News Round Up

Wednesday, November 12, 2008

Lot of news coming out from blogosphere and around the way.

Major Study of Chinese Americans Debunks ‘Model Minority’ Myth

The returns on Chinese Americans’ investment in education and “sweat equity” are “generally lower than those in the general and non-Hispanic White population,” says the report, “A Chinese American Portrait.” It adds that, on average, Chinese American professionals in the legal and medical fields earn as much as 44 percent less than their White counterparts. Based on extensive U.S. Census data and independent interviews, the study offers the most comprehensive and current portrait of the highly diverse Chinese American population. The research was conducted by the University of Maryland’s Asian American Studies Program with support from OCA, a national community-based organization of Asian Pacific Americans. The data in the report go through 2006, the latest available.

“Contrary to popular beliefs, Chinese Americans often face extra barriers to economic success, despite their educational achievements,” says principal investigator Larry H. Shinagawa, a demographer and Americans Studies professor who directs the University of Maryland Asian American Studies Program.

“Time and hard work simply haven’t been enough for Chinese Americans to fully enter into mainstream social and professional circles,” Shinagawa adds. “I suspect there are many reasons such as language barriers or simply the difficulties that go along with being identified as an ‘outsider.’ In the long run, increasing mentoring efforts and leadership opportunities can enhance the Chinese American community. You need a pipeline, a network to help young professionals rise to their potential, and increase Chinese American participation in top positions. Success begets success.”
A taste of the Chop Suey Circuit

From the 1940s into the 1960s, Asian-American variety performers could make a steady living playing San Francisco and New York theatres and clubs irreverently known as the Chop Suey Circuit. One of its brightest stars was Larry Leung, a handsome, cocky and talented crooner and tap dancer who worked the circuit with his elegant wife, Trudie. He landed a coveted spot on The Ed Sullivan Show in 1950 and performed in an early production of Rodgers and Hammerstein's 1958 musical Flower Drum Song before giving up his tap shoes and becoming a PGA golf pro.
Asian Americans are woven into fabric of U.S. military

Hoang Nguyen, 37, knew as a kid that he would join the U.S. military. “I wanted to repay back the United States for helping my family after the fall of Saigon,” he says. He remembers the chaos of the end of the Vietnam war in the late ‘70s. “We took a boat from Vietnam to Guam, then flew to the U.S. with the help of American troops,” he says. “The military had a big impact on me at a young age.”

That’s a common feeling among younger Asian Americans, he says, if they came out of the Vietnam War experience.
Asian-Americans are Top Leaders in Obama’s Transition Team

Two Asian Americans were appointed to top leadership positions in President-elect Barack Obama’s 16-member presidential transition team. Another Asian American will serve in the 12-member advisory board to the transition team.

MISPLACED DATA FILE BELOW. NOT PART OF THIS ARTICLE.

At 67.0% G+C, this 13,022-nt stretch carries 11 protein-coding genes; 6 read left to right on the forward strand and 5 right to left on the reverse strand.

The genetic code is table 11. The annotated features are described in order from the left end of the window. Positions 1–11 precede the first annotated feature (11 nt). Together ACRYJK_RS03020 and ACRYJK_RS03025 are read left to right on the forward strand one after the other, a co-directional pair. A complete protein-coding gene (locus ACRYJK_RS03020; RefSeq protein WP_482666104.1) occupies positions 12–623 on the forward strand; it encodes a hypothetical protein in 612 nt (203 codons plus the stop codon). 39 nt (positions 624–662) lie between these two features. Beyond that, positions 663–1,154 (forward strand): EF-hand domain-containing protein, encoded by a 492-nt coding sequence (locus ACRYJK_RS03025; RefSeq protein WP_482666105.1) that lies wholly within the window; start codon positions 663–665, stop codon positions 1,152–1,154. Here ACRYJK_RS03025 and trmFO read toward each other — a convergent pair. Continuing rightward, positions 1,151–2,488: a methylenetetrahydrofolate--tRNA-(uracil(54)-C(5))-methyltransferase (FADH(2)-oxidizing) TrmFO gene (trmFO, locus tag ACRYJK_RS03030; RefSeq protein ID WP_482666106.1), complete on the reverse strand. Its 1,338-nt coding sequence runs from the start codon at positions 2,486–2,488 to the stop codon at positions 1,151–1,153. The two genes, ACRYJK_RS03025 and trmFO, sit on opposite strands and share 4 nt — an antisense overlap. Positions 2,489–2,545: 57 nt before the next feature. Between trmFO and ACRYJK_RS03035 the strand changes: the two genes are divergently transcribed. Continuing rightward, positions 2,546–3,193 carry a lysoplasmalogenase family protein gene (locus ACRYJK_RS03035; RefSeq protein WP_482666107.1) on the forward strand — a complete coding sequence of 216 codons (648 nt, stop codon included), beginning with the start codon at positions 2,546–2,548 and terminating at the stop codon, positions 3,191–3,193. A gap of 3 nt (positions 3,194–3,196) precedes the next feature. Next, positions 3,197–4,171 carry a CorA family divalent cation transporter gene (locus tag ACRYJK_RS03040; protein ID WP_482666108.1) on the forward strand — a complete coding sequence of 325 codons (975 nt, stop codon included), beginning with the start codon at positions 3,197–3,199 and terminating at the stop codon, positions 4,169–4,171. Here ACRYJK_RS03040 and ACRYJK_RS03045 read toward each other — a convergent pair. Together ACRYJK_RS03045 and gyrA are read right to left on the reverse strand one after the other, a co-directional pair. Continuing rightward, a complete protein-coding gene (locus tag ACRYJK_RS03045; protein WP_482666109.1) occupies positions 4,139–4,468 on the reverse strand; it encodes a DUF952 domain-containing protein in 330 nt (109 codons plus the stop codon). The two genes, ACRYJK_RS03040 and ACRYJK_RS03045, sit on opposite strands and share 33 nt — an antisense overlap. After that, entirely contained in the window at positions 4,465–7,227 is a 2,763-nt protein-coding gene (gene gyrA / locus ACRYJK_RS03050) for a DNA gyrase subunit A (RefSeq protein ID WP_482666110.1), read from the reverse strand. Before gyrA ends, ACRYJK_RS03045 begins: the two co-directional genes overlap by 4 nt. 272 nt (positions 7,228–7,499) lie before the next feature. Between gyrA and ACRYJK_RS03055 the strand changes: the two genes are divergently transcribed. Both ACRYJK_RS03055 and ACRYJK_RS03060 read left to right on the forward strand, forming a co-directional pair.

Pete Rouse, whose mother is a Japanese American, will be one of the 3 co-chairs of the transition team. Chris Lu, a Chinese American, will be the team’s executive director.Sonal Shah, an Indian American, is a member of the advisory board.
Heroes of the Korean War: COL Young-oak Kim

The Korean War is full of many combat heroes from many nationalities that fought to protect the freedom of the South Korean people from aggressive communist expansionism. However, there are few American veterans that fought in Korea that the people they fought to protect from aggressive communist expansionism was in fact their own people. In the aftermath of the North Korean attack on South Korea many Korean-Americans signed up to fight in the country that was their historical home land when the US government made the decision to intervene in the Korean War. The US government was eager to attain the services of these Korean-Americans due to the lack of interpreters and cultural expertise in the US military. Out of all these Korean-American servicemembers one rises in prominence above all others, and that man is the incredible Young-oak Kim.
What's yours?

Growing up, I always knew that I was, technically, Filipino American. I wrote it confidently on my college applications, and I represented it as best as I could during the well-intentioned “cultural events” my largely homogenous school district sponsored on a sporadic basis. To my peers, my identity was pretty obvious due to my brown skin, eye shape, and mild obsession with tropical fruit. My accent was perfect enough for the addition of “American” to my original ethnic marker. Both they and I saw a neat package of Filipino American-ness, a foreign-looking American festooned with the trappings of unfamiliar novelties, like lechon (roast suckling pig) and my parents’ amusing inability to pronounce the “ph” sound. I had no qualms with this conception since I grew up isolated from the Filipino American community, so I too shared the two-dimensional view of my ethnic background. Until I arrived at university, I did not understand that I was more than just a demographic and that identity was not a static concept comprised solely of my ethnic heritage.
School District Tries to Lure Asian Parents

For school officials here, the numbers did not add up. Even as enrollment swelled to 3,200, from 2,600 a decade ago, attendance at Parent-Teacher Association meetings shriveled by half. Even as more students got accepted to Ivy League schools, turnout for the guidance department’s information nights was so anemic that counselors cajoled students to come — and bring along their parents.